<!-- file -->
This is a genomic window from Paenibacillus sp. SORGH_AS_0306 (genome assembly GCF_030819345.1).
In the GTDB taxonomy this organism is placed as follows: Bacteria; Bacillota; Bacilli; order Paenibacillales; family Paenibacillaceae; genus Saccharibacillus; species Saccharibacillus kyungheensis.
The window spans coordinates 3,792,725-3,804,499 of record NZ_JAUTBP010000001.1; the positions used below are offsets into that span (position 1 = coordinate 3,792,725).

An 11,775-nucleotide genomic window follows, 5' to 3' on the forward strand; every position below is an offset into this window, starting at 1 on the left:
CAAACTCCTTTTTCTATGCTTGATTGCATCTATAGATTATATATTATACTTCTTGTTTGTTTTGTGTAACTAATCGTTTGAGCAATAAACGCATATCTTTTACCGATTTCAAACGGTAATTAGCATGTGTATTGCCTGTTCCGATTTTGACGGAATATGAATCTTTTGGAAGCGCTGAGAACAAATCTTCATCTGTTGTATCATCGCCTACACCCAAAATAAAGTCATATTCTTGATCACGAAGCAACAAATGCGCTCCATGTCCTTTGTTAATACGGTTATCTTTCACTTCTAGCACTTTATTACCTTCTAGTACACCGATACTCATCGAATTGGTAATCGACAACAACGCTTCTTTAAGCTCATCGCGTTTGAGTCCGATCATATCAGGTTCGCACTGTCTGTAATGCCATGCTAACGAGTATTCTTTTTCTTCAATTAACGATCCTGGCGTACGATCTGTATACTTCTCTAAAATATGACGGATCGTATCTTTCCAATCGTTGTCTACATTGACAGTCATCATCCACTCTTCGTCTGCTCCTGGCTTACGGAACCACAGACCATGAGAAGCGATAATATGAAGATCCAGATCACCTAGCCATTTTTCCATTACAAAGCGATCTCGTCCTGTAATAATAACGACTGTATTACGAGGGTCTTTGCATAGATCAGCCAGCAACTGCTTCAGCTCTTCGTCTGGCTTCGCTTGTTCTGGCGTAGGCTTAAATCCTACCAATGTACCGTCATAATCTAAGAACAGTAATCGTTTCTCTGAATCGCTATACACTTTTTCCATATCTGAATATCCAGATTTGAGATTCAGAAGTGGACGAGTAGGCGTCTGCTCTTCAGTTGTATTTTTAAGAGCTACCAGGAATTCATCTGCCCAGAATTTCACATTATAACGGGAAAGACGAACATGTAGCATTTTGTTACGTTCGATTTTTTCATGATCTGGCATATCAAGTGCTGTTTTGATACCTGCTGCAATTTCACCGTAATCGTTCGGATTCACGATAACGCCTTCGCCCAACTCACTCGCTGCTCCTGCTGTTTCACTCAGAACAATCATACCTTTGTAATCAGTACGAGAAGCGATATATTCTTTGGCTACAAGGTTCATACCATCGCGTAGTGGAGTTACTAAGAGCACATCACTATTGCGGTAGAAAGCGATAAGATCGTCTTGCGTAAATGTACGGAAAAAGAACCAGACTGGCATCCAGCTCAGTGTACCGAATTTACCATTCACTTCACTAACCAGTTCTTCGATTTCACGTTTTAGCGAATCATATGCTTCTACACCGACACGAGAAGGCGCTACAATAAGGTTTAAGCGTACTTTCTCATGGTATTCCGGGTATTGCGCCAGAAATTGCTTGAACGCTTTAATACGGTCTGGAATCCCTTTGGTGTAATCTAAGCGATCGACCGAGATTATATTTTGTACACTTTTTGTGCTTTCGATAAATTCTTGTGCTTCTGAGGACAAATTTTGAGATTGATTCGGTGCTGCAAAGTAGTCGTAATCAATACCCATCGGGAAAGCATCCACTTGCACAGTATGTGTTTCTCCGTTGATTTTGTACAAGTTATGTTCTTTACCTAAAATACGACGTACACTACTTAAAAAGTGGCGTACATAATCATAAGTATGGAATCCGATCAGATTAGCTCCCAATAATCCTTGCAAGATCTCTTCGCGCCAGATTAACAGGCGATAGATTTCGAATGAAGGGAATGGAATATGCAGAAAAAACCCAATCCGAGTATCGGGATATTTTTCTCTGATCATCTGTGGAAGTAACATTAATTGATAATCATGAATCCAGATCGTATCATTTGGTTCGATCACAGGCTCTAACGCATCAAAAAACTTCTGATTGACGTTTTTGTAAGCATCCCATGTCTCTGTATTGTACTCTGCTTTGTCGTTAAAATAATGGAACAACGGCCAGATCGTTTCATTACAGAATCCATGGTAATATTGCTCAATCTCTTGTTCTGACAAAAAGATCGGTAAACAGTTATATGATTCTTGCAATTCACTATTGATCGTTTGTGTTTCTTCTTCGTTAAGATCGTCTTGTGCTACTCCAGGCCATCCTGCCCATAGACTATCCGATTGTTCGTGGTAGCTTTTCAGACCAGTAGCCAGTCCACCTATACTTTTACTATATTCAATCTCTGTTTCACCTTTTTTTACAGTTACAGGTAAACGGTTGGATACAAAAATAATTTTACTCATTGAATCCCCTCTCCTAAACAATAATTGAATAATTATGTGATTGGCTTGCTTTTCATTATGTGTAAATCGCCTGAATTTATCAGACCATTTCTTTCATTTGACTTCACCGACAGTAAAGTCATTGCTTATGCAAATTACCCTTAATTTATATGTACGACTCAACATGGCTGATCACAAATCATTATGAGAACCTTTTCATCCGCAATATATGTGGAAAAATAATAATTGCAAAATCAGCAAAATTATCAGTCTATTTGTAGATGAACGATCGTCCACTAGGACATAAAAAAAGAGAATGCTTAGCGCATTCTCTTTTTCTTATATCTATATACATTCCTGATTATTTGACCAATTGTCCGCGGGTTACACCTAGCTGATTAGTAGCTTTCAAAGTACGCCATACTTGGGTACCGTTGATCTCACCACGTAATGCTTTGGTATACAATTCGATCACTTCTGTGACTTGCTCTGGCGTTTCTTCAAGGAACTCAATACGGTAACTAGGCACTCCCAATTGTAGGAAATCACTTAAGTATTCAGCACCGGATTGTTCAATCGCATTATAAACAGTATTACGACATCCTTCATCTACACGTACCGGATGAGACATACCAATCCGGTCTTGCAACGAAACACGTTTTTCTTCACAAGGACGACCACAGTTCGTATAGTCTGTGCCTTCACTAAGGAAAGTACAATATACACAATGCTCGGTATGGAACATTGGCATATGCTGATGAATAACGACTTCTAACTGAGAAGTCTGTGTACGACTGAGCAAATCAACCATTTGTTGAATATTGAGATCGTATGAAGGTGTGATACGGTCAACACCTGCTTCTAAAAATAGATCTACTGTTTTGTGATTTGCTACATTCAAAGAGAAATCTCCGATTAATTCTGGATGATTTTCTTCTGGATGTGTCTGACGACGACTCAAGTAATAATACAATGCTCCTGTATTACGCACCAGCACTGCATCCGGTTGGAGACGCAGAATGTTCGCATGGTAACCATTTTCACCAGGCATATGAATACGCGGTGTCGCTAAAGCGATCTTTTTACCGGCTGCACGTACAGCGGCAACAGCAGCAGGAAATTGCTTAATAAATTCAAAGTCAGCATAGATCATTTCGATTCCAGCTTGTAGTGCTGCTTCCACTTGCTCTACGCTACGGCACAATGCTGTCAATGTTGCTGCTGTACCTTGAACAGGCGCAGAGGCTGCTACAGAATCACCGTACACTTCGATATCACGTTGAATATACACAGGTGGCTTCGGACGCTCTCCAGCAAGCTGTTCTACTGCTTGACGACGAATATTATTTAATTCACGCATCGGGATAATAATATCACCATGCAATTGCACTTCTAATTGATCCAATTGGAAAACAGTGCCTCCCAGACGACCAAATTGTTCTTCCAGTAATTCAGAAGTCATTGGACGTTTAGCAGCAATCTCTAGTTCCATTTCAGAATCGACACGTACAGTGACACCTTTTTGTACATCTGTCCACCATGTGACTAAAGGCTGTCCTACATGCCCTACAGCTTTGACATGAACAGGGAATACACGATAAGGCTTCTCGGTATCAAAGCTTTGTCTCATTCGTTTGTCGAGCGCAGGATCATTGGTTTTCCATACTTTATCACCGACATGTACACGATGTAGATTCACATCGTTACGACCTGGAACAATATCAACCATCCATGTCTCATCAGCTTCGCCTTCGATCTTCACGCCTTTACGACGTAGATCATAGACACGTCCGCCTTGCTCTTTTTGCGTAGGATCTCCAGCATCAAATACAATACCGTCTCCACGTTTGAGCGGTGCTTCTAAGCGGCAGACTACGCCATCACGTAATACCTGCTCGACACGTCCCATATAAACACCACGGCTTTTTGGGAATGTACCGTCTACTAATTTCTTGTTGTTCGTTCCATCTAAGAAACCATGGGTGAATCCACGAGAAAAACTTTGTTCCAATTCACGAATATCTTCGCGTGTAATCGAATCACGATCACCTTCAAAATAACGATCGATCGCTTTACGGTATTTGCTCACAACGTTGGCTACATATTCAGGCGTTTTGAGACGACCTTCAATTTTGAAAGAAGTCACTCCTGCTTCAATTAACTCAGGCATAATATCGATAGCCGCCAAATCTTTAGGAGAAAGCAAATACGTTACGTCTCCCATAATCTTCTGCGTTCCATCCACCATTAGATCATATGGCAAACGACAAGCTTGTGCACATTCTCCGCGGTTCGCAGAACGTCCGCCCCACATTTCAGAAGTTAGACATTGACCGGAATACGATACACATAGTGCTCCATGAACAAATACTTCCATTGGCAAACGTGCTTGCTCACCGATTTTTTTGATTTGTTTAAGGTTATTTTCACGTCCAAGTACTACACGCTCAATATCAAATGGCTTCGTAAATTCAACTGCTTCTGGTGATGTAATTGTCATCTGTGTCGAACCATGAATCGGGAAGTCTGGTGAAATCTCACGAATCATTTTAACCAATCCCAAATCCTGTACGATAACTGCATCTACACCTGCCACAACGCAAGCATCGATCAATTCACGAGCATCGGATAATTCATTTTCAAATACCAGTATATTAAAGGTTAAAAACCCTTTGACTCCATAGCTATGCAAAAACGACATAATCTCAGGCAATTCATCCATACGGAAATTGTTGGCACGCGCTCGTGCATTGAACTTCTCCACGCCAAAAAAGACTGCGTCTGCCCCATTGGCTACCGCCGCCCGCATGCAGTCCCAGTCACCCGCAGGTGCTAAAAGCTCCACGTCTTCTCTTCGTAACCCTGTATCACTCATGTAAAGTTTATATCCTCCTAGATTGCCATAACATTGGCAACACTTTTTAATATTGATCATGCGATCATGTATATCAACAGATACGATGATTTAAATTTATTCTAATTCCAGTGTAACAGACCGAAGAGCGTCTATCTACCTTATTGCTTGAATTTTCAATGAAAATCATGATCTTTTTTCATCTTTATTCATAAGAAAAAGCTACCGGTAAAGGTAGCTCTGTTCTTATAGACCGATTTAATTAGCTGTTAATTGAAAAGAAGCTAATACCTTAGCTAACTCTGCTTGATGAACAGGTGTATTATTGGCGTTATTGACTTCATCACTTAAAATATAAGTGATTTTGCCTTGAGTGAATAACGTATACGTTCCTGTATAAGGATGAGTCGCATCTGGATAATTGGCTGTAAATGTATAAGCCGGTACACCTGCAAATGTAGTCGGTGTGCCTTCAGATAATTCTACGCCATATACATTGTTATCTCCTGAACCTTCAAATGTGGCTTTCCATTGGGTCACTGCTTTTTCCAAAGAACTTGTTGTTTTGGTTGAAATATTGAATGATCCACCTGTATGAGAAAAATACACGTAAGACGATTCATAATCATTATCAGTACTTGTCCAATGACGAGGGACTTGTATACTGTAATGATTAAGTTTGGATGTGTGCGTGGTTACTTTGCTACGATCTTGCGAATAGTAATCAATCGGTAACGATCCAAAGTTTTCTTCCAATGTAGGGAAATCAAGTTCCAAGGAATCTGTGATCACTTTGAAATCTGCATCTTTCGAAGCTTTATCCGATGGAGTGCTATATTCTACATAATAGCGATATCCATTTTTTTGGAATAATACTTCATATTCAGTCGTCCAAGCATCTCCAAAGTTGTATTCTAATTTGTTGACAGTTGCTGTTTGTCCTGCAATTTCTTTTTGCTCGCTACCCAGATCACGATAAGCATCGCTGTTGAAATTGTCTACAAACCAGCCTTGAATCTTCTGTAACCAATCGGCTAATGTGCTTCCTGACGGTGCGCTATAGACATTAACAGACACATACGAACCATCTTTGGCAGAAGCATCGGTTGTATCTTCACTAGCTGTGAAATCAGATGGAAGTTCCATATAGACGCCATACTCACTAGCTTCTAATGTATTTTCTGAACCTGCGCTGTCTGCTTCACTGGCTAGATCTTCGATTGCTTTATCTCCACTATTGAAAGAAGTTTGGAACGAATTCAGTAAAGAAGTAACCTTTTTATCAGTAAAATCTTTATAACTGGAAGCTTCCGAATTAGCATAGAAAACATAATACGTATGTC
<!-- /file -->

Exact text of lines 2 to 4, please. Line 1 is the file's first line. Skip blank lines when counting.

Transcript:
In the GTDB taxonomy this organism is placed as follows: Bacteria; Bacillota; Bacilli; order Paenibacillales; family Paenibacillaceae; genus Saccharibacillus; species Saccharibacillus kyungheensis.
The window spans coordinates 3,792,725-3,804,499 of record NZ_JAUTBP010000001.1; the positions used below are offsets into that span (position 1 = coordinate 3,792,725).

An 11,775-nucleotide genomic window follows, 5' to 3' on the forward strand; every position below is an offset into this window, starting at 1 on the left: